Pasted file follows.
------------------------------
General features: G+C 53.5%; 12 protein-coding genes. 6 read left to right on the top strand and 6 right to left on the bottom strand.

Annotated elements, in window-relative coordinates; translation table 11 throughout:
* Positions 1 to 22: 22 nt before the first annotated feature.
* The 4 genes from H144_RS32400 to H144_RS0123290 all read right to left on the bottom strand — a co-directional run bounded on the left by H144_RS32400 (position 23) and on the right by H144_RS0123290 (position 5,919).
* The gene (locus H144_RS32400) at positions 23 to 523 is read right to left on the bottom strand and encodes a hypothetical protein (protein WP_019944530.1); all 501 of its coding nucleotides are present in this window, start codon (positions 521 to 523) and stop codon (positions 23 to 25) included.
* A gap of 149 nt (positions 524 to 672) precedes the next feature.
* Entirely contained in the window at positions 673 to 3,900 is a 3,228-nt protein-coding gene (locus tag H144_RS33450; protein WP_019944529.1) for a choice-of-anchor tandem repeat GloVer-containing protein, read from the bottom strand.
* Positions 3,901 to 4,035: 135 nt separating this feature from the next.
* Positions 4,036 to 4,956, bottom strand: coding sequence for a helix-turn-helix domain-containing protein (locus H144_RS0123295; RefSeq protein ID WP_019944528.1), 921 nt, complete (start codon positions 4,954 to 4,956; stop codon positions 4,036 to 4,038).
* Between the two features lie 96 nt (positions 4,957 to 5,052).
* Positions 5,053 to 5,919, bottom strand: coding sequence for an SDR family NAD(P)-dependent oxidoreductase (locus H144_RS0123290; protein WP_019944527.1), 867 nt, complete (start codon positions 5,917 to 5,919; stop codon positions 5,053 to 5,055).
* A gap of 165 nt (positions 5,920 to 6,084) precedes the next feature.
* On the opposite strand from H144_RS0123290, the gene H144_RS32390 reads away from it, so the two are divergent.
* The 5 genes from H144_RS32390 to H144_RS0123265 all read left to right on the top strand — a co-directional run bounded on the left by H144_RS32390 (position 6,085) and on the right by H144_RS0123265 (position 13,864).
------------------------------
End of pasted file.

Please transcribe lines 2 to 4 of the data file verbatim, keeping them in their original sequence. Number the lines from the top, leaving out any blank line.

Annotated elements, in window-relative coordinates; translation table 11 throughout:
* Positions 1 to 22: 22 nt before the first annotated feature.
* The 4 genes from H144_RS32400 to H144_RS0123290 all read right to left on the bottom strand — a co-directional run bounded on the left by H144_RS32400 (position 23) and on the right by H144_RS0123290 (position 5,919).